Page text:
Inspired by Rosie’s recipe wheel idea, I wondered if I could have a go at creating my own wheel using an ingredient at the centre of the wheel rather than a dish. Take the humble courgette – there always seems to be one or two lingering at the bottom of the vegetable drawer in our fridge and I’m always trying to think of new ways to jazz up the way I use it. You know that this Margot loves all things foodie, dear Reader! The garden is certainly showing signs of there being tons of them in our little veg patch before long and so Rosie’s recipe wheel revelation couldn’t have come sooner! With a little bit of thought and to kick off Margot’s new Kitchen blog post page where I’ll be featuring recipes of all sorts, I created my own wheel with a little illustrative help from Primrose (aged 5, she draws courgettes and everything else so much better than I do):

My very own courgette wheel!

My very own courgette wheel!

All of my recipes are courgette based, some using a little to add background flavour, some where it is the star of the show and some fancier than others but, just like Rosie’s fab recipe wheel idea, each dish suits a particular mood or occasion. Jerry certainly hasn’t complained about my 5 new ways with courgettes and he’s a self-certified carnivore.

Friends: Courgette and feta fritters with lemon and mint dipping sauce

Night in: Almost Ratatouille (my very own take on that fab Provençal number)

Impress: Courgette, sorrel and pea risotto served with zucchini fritti and basil oil

Leftovers: Arancini with roasted tomato sauce

Bitten by the bug, I’ve been thinking of recipe wheel ideas ever since and have already tried quite a few dishes from The Recipe Wheel. It’s amazing that no one has thought to put together a recipe book like this before. No more endless thumbing to the index to work out recipes using up the ingredients in the fridge, no more wondering about how you can elevate a recipe you’ve been churning out for years – Rosie’s done that all for you! She’s certainly given me lots of new ideas.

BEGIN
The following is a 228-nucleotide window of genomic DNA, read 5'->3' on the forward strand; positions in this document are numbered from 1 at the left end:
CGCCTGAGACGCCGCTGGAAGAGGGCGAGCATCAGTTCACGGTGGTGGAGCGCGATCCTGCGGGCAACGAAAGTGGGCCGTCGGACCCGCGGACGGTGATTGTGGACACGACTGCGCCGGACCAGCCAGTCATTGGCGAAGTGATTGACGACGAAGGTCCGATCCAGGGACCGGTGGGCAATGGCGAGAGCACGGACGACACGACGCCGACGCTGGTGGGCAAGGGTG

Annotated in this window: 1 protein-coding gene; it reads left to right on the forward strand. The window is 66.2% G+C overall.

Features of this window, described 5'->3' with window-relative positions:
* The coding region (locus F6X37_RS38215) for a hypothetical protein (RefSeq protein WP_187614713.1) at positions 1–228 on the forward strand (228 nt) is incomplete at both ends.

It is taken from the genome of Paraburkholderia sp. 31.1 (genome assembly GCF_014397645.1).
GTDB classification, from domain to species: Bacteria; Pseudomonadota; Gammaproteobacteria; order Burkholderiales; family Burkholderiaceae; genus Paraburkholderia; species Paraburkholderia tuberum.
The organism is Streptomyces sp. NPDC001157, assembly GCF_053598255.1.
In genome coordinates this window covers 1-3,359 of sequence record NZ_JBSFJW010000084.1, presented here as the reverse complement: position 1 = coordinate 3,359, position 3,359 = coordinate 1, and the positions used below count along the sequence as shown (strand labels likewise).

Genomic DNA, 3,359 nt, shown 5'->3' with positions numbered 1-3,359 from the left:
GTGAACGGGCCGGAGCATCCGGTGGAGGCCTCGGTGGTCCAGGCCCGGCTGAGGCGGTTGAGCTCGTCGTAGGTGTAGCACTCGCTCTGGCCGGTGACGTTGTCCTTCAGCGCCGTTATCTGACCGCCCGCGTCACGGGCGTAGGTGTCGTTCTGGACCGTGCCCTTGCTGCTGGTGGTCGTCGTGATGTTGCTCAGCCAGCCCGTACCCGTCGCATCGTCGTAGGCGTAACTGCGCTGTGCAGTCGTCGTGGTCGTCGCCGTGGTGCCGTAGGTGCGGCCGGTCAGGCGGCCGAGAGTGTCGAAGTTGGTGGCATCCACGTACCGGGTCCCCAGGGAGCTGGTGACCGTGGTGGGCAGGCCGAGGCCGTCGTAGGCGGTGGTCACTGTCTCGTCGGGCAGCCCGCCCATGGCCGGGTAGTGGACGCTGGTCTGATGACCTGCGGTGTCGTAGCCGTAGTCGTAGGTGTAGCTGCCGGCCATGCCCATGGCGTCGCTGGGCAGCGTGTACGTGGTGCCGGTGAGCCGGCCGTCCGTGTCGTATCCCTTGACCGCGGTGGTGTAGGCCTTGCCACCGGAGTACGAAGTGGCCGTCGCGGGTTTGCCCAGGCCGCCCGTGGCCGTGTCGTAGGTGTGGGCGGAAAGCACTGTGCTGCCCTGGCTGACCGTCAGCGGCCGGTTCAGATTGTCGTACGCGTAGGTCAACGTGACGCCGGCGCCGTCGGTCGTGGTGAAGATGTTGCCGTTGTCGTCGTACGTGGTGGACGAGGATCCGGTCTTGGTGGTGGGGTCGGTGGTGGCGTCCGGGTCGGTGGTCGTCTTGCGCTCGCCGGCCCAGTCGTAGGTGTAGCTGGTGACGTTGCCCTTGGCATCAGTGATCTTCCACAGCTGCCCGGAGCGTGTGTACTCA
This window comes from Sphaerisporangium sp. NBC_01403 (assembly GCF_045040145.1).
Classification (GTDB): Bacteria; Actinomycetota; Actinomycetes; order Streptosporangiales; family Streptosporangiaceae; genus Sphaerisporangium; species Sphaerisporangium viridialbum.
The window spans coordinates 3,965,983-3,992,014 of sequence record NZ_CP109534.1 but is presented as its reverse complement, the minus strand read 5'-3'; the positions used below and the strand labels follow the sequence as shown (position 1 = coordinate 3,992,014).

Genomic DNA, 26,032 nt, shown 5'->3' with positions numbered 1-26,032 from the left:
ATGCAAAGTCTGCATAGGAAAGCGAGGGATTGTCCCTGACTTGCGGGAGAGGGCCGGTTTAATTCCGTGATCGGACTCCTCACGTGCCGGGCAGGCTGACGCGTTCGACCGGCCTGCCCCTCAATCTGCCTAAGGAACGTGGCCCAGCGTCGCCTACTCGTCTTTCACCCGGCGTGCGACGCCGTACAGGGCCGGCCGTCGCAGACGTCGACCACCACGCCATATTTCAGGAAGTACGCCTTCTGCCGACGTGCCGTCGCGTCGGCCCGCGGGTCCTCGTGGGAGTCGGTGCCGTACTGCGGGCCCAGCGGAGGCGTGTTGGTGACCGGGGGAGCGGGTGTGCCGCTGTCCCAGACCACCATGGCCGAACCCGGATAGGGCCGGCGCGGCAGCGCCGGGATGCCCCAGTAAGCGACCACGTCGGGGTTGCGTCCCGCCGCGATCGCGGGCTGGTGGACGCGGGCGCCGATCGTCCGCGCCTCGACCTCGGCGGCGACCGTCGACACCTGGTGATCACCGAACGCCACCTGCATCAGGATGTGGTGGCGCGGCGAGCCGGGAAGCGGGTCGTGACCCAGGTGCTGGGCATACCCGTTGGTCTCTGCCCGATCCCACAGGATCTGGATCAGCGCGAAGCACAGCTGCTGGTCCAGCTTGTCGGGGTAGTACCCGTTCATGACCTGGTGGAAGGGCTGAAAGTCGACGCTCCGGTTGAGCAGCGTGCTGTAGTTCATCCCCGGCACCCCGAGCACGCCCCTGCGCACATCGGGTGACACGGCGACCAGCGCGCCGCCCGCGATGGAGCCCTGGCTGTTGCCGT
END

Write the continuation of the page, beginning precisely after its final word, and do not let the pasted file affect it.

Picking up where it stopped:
I’ll leave you with one of my favourites from this week – Get Creative: Smoked salmon bruschetta with sweet courgette relish. A perfect dinner party starter that allows you to spend your time with a chilled glass of rosé rather than slaving over the stove when your guests arrive.

Sweet courgette relish (makes enough for a dinner party starter for 4)

1/2 courgette, grated

1 spring onion, chopped finely

1 1/2 tsp wholegrain mustard

1 tsp runny honey

1 tbsp olive oil

1 tbsp apple cider vinegar or apple balsamic vinegar

black pepper and salt

a good handful of fresh dill

Couldn’t be easier…..  Into a mixing bowl, grate the courgette and add the finely chopped spring onion.  To this, add mustard, cider vinegar, olive oil, honey, salt and pepper.  Using a little whisk, whisk the wet ingredients into the courgette and spring onion and taste.  Now add a handful of chopped fresh dill and leave for 1 hour in the fridge in a jam jar for the flavours to infuse.

Bruschetta part: Make some rough croutons using French bread sliced on the diagonal, drizzle over some olive oil and bake in a hot oven (180 degrees centigrade/350F/gas mark 4) until golden.  Leave to cool.

To 2 heaped tbsp of crème fraiche, add 1 tsp of horseradish, a squeeze of lemon and a tiny pinch of salt – mix well.  Using a teaspoon, place a small amount of the flavoured creme fraiche onto your toasted croutons, add a piece of smoked salmon to finish.  Garnish with more fresh dill and serve with the sweet courgette relish on the side.

Now all you need is someone to pour you a drink – summery heaven!  Long may this glorious sunshine last!

Get Creative: Smoked salmon bruschetta with sweet courgette relish

Get Creative: Smoked salmon bruschetta with sweet courgette relish

Shot for the Pot week